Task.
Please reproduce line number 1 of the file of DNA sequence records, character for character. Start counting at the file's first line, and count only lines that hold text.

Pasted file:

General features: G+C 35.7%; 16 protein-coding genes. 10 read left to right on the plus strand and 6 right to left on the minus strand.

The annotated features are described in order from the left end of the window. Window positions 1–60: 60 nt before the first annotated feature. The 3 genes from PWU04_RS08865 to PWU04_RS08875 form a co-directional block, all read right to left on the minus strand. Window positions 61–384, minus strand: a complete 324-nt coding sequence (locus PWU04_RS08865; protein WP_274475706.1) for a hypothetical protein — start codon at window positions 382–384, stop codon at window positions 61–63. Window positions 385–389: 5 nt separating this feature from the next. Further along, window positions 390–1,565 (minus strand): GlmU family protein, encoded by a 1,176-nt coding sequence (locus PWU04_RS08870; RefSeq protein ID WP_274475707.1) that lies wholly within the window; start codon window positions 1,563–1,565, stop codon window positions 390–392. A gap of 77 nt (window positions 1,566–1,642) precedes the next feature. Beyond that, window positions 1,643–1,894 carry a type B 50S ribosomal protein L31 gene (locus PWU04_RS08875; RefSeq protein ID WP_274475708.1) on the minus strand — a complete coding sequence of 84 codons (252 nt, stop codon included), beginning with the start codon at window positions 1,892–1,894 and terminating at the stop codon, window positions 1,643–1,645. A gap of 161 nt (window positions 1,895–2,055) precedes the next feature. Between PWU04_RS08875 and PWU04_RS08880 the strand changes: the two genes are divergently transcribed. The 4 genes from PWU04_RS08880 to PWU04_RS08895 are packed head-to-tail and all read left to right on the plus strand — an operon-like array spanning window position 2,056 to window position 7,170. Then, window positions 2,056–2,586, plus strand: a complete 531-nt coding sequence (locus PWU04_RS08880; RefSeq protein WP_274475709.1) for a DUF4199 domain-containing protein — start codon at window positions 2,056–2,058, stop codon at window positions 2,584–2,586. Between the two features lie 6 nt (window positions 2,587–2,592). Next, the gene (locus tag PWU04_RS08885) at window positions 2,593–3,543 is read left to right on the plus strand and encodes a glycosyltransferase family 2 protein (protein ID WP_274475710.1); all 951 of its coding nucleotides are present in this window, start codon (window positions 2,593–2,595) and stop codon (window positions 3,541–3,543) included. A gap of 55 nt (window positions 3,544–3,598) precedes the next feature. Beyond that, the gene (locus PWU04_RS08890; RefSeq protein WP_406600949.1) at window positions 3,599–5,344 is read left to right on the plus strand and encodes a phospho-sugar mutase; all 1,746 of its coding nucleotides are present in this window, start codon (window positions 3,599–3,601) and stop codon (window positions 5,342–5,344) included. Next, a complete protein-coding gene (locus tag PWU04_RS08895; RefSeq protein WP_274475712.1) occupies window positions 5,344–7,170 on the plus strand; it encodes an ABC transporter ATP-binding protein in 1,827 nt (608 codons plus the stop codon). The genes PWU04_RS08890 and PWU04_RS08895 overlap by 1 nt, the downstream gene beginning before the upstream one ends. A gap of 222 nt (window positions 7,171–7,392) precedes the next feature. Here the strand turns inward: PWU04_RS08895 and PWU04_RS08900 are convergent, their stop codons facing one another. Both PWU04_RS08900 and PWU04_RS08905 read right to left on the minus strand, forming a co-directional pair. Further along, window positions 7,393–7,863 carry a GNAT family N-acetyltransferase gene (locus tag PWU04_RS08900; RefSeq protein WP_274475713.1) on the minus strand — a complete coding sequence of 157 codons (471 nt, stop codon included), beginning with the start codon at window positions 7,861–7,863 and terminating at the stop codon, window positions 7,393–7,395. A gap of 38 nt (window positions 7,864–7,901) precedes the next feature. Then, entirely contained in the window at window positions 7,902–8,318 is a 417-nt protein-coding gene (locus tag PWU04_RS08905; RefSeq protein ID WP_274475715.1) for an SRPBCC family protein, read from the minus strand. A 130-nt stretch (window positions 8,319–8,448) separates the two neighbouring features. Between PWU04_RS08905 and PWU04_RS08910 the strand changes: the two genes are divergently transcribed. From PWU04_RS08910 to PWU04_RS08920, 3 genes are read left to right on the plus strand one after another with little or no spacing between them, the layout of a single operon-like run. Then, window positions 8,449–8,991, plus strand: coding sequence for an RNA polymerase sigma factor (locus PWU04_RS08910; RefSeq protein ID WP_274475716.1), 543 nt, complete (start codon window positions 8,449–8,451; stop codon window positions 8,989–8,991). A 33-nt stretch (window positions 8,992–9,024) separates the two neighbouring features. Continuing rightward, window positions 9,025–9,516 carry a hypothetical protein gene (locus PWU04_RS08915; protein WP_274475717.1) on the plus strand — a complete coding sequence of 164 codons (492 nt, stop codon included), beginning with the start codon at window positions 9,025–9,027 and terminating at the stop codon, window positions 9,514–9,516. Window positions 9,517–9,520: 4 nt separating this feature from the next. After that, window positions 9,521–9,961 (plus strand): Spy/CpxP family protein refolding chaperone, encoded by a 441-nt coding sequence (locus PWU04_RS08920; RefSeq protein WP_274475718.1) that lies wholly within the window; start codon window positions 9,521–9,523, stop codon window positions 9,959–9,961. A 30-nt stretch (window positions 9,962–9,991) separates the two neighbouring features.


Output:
General features: G+C 35.7%; 16 protein-coding genes. 10 read left to right on the plus strand and 6 right to left on the minus strand.